Herpes simplex encephalitis

Case contributed by Dr Tamsir Rongpipi


History of fever and abnormal behavior.

Patient Data

Age: 30 years
Gender: Male



There is increase area of T2 and FLAIR hyperintensity in left temporal lobe extending into the insular cortex, posterior thalamus and in the posterior aspect of posterior occipital ventricle with mass effect, swollen gyri and effacement of its sulci. The involved areas show restricted diffusion but less intense compared to infarction. On contrast administration there is heterogenous enhancement of the affect area with leptomeningeal enhancement. No signal loss is seen in SWAN sequence.

Case Discussion

Herpes simplex encephalitis is the most common cause of fatal sporadic necrotizing viral encephalitis. In adults and older children, HSE commonly involves temporal and frontal lobes and is caused by Type 1 herpes simplex virus (HSV). In neonates, it is commonly caused by Type 2 HSV, being acquired during delivery and there is diffuse brain involvement.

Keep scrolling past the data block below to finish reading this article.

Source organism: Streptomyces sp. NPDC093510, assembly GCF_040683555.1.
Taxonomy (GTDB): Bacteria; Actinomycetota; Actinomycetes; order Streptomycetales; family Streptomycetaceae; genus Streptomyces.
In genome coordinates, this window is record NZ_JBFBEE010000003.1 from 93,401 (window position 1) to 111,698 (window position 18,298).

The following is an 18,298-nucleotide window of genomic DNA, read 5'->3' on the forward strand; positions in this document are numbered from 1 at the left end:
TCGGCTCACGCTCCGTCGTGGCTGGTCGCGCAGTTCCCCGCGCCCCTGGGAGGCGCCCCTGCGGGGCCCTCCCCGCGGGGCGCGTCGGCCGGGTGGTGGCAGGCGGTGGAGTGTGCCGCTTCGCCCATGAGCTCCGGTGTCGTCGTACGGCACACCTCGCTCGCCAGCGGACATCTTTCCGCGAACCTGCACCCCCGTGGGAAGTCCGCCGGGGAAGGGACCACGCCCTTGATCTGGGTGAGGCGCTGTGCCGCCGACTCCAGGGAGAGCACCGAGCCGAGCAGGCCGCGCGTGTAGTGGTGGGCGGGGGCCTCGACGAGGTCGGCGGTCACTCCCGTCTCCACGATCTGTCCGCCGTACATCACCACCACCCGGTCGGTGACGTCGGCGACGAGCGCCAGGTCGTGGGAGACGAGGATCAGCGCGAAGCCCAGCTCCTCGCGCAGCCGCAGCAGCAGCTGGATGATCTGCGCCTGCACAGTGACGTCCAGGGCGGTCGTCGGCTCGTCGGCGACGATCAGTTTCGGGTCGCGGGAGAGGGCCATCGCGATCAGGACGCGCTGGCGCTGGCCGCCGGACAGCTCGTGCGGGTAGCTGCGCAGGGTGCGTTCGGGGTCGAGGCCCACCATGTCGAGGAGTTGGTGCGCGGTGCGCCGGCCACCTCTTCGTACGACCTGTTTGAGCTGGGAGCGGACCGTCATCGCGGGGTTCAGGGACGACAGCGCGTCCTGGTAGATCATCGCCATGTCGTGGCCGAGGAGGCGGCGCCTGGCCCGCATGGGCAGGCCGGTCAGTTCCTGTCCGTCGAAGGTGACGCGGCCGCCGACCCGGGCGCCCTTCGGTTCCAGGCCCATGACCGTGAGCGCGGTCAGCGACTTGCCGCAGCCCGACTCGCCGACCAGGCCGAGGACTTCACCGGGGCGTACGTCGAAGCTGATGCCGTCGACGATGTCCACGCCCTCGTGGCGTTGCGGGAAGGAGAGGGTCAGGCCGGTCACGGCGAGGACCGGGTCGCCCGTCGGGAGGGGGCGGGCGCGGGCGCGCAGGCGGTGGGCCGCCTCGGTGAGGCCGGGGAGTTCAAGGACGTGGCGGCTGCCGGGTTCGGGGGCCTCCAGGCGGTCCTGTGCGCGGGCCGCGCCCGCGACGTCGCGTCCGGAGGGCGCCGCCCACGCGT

Differential diagnoses to be considered are infarcts and status epilepticus. Status epileptics present unilaterally and typically involves mainly the cortex and postictal edema is more widespread and predominantly affects the entire hemispheric cortex.

In this patient PCR for HSV in CSF was positive.

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